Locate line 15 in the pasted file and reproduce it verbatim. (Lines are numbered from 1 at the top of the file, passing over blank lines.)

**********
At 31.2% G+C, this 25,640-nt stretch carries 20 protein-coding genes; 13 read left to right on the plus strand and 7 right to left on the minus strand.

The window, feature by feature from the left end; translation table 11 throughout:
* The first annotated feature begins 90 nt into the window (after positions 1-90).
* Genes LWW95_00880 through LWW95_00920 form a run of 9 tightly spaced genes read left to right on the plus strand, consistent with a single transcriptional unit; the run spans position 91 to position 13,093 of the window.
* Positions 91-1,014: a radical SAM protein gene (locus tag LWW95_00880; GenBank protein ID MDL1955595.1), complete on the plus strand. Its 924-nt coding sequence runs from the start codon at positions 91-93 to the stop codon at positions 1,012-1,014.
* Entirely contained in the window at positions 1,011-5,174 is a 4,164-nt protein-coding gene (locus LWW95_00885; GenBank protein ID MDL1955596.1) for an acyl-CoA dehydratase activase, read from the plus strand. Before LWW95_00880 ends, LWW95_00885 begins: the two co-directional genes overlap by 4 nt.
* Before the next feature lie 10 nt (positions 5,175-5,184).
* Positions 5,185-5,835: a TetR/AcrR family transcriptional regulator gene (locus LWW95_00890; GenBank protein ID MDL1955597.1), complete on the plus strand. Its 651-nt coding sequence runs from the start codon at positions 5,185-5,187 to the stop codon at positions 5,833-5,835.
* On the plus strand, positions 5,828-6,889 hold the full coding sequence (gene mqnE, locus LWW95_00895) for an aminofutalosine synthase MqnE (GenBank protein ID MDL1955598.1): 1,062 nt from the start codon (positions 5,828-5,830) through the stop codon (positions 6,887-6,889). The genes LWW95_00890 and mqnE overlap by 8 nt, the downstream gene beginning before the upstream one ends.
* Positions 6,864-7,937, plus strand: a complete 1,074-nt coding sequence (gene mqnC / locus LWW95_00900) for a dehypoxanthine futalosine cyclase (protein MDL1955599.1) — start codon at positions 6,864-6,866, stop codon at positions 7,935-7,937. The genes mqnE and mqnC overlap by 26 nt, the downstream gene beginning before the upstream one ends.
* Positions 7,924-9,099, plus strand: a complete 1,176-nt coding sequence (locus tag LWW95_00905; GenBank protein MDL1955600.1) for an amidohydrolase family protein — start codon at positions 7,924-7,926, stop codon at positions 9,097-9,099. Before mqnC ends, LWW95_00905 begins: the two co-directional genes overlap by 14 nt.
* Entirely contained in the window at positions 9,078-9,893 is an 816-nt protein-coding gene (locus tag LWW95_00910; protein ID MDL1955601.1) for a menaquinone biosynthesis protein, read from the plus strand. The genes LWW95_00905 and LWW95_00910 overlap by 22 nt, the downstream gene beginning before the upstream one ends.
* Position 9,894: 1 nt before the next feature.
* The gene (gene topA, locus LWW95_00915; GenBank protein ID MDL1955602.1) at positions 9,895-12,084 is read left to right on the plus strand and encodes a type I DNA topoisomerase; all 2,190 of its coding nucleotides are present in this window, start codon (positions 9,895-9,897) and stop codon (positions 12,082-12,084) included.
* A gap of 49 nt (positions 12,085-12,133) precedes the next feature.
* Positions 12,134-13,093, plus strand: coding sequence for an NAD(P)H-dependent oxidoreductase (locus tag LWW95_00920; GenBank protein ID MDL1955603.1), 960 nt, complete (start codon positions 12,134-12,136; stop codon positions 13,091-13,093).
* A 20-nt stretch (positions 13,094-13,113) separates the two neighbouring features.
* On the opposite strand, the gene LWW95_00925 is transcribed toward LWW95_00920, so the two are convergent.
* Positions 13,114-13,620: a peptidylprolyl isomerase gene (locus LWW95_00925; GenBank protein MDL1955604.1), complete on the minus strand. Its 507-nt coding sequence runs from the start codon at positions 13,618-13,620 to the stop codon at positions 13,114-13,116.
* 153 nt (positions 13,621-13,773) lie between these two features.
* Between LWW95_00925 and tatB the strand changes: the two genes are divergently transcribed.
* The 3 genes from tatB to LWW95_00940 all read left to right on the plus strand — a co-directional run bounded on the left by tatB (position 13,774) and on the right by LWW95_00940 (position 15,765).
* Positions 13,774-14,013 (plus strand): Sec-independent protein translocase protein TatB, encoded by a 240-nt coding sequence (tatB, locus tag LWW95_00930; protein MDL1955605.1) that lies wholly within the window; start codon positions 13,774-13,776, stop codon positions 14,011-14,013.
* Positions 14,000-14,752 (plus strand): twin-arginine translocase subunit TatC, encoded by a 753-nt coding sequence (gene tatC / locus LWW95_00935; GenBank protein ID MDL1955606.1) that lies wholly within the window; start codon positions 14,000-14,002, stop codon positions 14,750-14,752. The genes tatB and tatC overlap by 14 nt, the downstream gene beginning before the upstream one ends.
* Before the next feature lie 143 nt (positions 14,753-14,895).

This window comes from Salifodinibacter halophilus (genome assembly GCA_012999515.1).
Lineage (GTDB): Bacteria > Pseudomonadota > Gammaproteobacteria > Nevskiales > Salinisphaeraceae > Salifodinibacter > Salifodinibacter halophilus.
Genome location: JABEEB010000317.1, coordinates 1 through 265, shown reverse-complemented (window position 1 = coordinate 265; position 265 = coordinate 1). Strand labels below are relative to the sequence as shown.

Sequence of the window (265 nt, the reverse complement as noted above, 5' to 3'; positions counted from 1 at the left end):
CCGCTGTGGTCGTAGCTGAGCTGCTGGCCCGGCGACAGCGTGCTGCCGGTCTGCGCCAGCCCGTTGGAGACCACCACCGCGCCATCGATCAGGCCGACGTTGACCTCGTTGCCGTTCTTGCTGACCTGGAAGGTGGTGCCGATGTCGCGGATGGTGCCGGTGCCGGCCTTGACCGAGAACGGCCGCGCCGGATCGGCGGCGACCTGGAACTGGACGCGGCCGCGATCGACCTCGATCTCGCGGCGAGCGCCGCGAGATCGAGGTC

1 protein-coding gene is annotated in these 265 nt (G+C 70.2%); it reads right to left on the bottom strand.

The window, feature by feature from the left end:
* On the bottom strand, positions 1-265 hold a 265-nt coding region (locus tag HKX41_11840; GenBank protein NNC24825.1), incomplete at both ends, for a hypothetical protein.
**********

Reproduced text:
* A gap of 49 nt (positions 12,085-12,133) precedes the next feature.